The Roasterie’s Travels: Destination Panama – Part 1

Day 1
Well, the first day was slightly nondescript. Left Kansas city at 7 am and arrived in Laredo, TX (2 miles) from the border at 10 pm. 916 miles down, 2500 to go…woohoo! Tomorrow we will cross the Mexican border and drive to Jalapa, Mexico. We will be meeting Grace Mena from Natures Best Coffee and Dr. Eduardo Assad Azuara the President of Cafe de Vera Cruz. We’ll then drive to Vera Cruz with Grace and she will be accompanying us on the rest of our journey.

Day 3
I can say that it has already been a crazy and funny adventure. We left Laredo, TX yesterday at around 7:00am and thought we would make it to Vera Cruz by 5:00pm to meet with Grace Mana and Dr Eduardo Assad Azuara. But, much to our surprise (and not- so-great navigational skills) we ended up getting lost on the way and not meeting up with Grace until 11:00pm. The drive was beautiful…albeit slightly crazy. The Mexicans are in love with speed bumps and they have perfected the art of camouflaging them to blend in with the road. So, we would be driving at 65-70mph and then come up on a speed bump that would send the car flying. We also believe that the people in this town think of speed bumps like someone coming from a small town thinks of stoplights: the more you have, the cooler your town. There would be small little towns that would ordinarily take 2 minutes to go through, but would have 12 speed bumps within 1 kilometer. So, our drive took us through Monterrey to Ciudad Victoria, then over to Tampico and then South to Vera Cruz. After after that debacle, and some confusion as to where we were actually going to meet up with Grace, we finally found her at 11:00pm. Then, since Danny and I hadn’t eaten we decided to stop and have some of the local specialties, which I think were pretty good, but very very spicy. We finally made it to our hotel after 2 days of driving, covering more than 1500 miles…only to find that they had given us a room with one small bed. After some slight complaining we were given a room with 2 beds and finally got some sleep.

The next day we had breakfast with Dr Azuara, whom we missed dinner with the day before. He was a pretty smart guy; a surgeon who left his practice and bought a coffee farm, and is now the President of the Consejo Regulador del Cafe de Vera Cruz, which is basically an organization similar to what Champagne France has to protect the name “Champagne.” It also requires that anything coming out of the region must meet some sort of quality qualifications. We had a nice breakfast discussing all things coffee, then were taken to their offices and given a presentation on exactly what they are trying to do as an organization. This includes increasing the public knowledge about the coffees of Vera Cruz as well as making sure that all of the producers are producing a quality products that meets the expectations of a clean cup as well as other variables.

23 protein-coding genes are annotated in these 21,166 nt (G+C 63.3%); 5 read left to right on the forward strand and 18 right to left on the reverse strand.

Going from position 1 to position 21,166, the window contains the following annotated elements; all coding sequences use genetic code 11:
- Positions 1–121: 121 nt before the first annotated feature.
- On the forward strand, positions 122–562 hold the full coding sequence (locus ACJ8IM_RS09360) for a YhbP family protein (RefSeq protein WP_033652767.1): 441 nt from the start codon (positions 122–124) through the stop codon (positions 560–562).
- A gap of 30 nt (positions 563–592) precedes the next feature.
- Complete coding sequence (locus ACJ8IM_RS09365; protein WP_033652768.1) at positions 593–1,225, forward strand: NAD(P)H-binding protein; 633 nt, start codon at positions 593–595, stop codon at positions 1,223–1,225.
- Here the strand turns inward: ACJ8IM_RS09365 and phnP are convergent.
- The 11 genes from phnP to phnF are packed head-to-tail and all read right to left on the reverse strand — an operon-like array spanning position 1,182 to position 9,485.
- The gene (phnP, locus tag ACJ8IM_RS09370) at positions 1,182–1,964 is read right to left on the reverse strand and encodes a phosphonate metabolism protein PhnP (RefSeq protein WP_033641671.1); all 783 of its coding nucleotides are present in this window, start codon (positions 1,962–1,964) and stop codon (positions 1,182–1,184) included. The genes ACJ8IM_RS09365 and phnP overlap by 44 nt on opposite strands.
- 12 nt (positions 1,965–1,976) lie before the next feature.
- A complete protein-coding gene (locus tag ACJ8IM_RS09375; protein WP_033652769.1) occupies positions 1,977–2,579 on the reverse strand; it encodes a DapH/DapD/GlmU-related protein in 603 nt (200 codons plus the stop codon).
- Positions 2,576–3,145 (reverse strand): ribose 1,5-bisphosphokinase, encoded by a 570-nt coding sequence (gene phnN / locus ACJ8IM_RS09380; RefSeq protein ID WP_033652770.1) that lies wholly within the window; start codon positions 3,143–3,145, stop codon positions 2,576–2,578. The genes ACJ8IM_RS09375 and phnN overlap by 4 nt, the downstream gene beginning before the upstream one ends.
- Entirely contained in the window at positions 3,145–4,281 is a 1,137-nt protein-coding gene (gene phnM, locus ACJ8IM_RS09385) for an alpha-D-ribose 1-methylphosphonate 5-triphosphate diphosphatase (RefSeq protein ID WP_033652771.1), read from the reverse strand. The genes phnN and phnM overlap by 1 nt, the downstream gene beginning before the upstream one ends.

Once the presentation was finished, we were invited to cup some of the coffees that had been certified from the previous year. After that, we were taken to one of the first farms that had their coffee certified by this organization. The farm was beautiful, the trees were holding lots of green cherries and were all in perfect little rows. After a quick tour we were then taken to the drying and holding facility. There we got to see how their size-sorter worked, as well as got to taste some of their coffees. We even got to take some samples with us so we can cup them when we get back. After the visit to the farm was over, we began what was supposed to be a 3.5 hour drive to the next town of Tuxtla. Well, as we have come to know so well, the signs that give you the distances seem to lie. We would see one sign saying that we only had 200km left, then after an hour of doing 110 k/hr we would see another that would say that we had 180km left, then again after 5 min we would see one that would say 320km to our destination. So what was supposedly a 3.5 hour drive took us 5.5 hours!

During this time we were stopped by armed military personnel and police officers 2 times where they checked the car for drugs and guns. Then at one gas station we pulled into, the attendant started to pump the gas just like they have done throughout this trip, but once he was done pumping he informed us that they don’t take credit cards or dollars and it’s our luck that we are all out of Mexican pesos. After a 10 minute argument on what we could do –either pay in dollars or call the police– we come to an agreement that we would drive the attendant to an ATM so that we could take pesos out and then pay for our gas. During all of this his two buddies were following us in some little car. He took us to this ATM where there are no street lights and during this whole time I was a little nervous thinking we’re in some tiny little town in Mexico and there are these 2 guys in a little car and I can see that they are drinking and Danny is inside this phone booth ATM. Meanwhile he was taking his time in there figuring everything out, while I was trying to tell him to hurry because I thought we were about to get mugged! But, finally everything worked out well and we made it to the hotel safely.

Tomorrow we are off to Chiapas to visit another farm meet some more great people and learn some more about coffee. Stay tuned…